Wednesday, April 24, 2019

Oracle: using DATE type in the WHERE clause condition


If the WHERE clause contains a condition of DATE type, we can use TO_DATE() to convert a date string into DATE type. For example:

SELECT * FROM MyTable WHERE DateField > TO_DATE('2019-04-23 21:30:00', 'YYYY-MM-DD HH24:MI:SS');

The second parameter of TO_DATE() method is the format model. To find out the complete list of datetime format elements, follow this link: https://docs.oracle.com/cd/E11882_01/server.112/e41084/sql_elements004.htm#CDEHIFJA


Tuesday, April 23, 2019

ASP.NET: logout user and invalidate the session


When logging out the user, we need to abandon the session on the server side and remove the session id from the client side. For example, in the Page_Load() method:

if (!IsPostBack) {
  // Invalidate the old session. A new session will be started.
  Session.Abandon();

  // Clear the session ID from the client side. 
  // Otherwise, the old session ID will be recycled by default.
  Response.Cookies["ASP.NET_SessionId"].Value = "";
}

Monday, April 22, 2019

Java: example of Lambda Expressions and Method References


In this post, we showed an example of using anonymous class in the forEach method to loop over a list.

stringList.forEach(new Consumer<String>() {
    @Override
    public void accept(String s) {
        String oneItem = s;
        System.out.println(oneItem);
    }
});


Because the Consumer interface is a functional interface (https://docs.oracle.com/javase/8/docs/api/java/util/function/package-summary.html), the above code can be simplified with Lambda Expressions (https://docs.oracle.com/javase/tutorial/java/javaOO/lambdaexpressions.html)


stringList.forEach((s) -> {
        String oneItem = s;
        System.out.println(oneItem);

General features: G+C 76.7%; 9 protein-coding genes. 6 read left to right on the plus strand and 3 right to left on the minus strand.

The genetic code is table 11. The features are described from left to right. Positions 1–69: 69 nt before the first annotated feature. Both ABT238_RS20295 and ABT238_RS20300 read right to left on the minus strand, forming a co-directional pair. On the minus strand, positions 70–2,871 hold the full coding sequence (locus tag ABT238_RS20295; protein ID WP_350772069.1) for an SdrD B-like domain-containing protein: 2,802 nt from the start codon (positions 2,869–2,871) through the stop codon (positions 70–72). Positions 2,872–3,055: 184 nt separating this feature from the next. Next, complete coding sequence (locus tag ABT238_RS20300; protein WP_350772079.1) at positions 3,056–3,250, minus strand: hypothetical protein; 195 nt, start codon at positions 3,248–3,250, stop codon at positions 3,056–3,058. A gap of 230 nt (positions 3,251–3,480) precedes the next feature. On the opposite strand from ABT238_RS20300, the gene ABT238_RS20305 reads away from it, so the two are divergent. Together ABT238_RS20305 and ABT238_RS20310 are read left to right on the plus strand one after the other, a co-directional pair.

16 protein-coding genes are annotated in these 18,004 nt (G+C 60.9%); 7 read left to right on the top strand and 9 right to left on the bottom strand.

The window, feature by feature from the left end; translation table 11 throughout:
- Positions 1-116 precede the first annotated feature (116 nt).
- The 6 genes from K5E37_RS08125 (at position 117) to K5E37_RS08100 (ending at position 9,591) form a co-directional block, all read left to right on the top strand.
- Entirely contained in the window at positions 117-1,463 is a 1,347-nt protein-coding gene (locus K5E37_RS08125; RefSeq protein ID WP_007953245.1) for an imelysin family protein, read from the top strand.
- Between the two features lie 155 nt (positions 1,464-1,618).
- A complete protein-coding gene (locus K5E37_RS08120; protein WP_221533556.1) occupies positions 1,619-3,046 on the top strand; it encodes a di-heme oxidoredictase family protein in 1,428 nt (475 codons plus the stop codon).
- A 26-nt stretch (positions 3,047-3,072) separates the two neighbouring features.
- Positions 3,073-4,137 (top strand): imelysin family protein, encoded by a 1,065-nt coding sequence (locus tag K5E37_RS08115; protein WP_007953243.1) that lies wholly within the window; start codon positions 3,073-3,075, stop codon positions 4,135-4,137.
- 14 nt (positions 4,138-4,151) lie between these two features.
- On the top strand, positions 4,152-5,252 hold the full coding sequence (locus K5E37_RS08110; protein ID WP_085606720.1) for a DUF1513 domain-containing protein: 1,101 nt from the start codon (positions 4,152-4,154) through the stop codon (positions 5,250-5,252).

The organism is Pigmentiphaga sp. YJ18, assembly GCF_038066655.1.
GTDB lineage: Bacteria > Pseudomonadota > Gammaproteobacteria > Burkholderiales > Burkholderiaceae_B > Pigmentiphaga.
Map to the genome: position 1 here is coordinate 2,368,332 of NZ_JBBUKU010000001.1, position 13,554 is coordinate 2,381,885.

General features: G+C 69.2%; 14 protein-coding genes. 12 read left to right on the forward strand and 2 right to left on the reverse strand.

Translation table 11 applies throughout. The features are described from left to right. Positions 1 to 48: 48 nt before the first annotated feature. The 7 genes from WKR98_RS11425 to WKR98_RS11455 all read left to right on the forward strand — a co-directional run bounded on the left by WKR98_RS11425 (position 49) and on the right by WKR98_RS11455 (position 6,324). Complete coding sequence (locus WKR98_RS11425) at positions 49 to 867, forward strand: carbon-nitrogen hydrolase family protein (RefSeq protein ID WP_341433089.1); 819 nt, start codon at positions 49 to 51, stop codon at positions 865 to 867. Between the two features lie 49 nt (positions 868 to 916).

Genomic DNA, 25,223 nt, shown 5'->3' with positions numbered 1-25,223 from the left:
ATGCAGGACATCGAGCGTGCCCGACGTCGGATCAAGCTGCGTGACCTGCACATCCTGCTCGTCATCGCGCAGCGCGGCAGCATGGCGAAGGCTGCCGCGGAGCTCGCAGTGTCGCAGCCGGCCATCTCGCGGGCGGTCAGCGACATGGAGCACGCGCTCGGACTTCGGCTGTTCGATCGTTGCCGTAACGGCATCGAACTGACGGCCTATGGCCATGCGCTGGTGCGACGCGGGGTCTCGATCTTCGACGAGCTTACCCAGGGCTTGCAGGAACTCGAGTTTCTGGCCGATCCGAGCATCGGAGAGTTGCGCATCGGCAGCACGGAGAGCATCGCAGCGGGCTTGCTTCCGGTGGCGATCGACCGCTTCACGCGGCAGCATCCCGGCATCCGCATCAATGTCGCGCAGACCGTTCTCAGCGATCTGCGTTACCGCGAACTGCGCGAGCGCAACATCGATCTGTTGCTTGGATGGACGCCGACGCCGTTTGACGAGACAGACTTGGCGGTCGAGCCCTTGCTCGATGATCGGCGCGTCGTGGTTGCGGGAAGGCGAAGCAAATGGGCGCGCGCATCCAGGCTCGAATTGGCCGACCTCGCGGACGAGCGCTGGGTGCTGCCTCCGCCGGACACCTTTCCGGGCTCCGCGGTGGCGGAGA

});


or even:

stringList.forEach(s -> System.out.println(s));

And because the above Lambda Expresso does nothing but call only an existing method, we can use Method References to write the code this way:

stringList.forEach(System.out::println);


Sunday, April 21, 2019

Google Chrome: print in black and white


Press Ctrl-P in Google Chrome opens the Print dialogue. To print the current page in black and white:
  1. Select the printer for the Destination option.
  2. Select Black and white for the Color option.
However, the Black and white may not always work. It depends on whether the printer supports it.

The other values in the Destination option may also have issues with the Black and white option. When selecting Microsoft Print to PDF, the generated PDF file will be in color. Only when selecting Microsoft XPS Document Writer, the generated XPS file will be in back and white.

Saturday, April 20, 2019

Java: four ways of looping over a List


List<String> stringList = new LinkedList<String>();
stringList.add("item1");
stringList.add("item2");
stringList.add("item3");

System.out.println("loop 1:");
for (int i = 0; i < stringList.size(); i++) {
    String oneItem = stringList.get(i);
    System.out.println(oneItem);
}

System.out.println("loop 2:");
Iterator<String> iterator = stringList.iterator();
while (iterator.hasNext()) {
    String oneItem = iterator.next();
    System.out.println(oneItem);
}

System.out.println("loop 3:");
for (String oneItem : stringList) {
    System.out.println(oneItem);
}

// Supported by Java 8 and plus
System.out.println("loop 4:");
stringList.forEach(new Consumer<String>() {
    @Override
    public void accept(String s) {
        String oneItem = s;
        System.out.println(oneItem);
    }
});


With the use of Lambda Expressions and Method References (explained in this post), the last loop can be replaced with:

stringList.forEach(System.out::println);


The output of the above four loops in the example is:
loop 1:
item1
item2
item3
loop 2:
item1
item2
item3
loop 3:
item1
item2
item3
loop 4:
item1
item2
item3

Friday, April 19, 2019

IIS Web Server: where is the IIS logs of the web site


IIS logs the requests to your web site. To find out where those logs are:
  1. Start the IIS Manager.
  2. On the left side of the IIS Manager, under the Connections section, expand the Sites folder.
  3. Find your web site and click on it.
  4. Find the Logging icon in the center panel. Double click on it.
  5. On the Logging page, find the location of the logging directory in the Directory box.

Thursday, April 18, 2019

Gmail: forward all emails to another email address


1. Click on the Settings (Gear) icon at the top right corner of Gmail. Select Settings.
2. Click on the Forwarding and POP/IMAP tab.
3. In the Forwarding section, click on the Add a forwarding address button.
4. Input the destination email address in the dialogue to add it.
5. An email will be sent to the destination email address to ask for permission.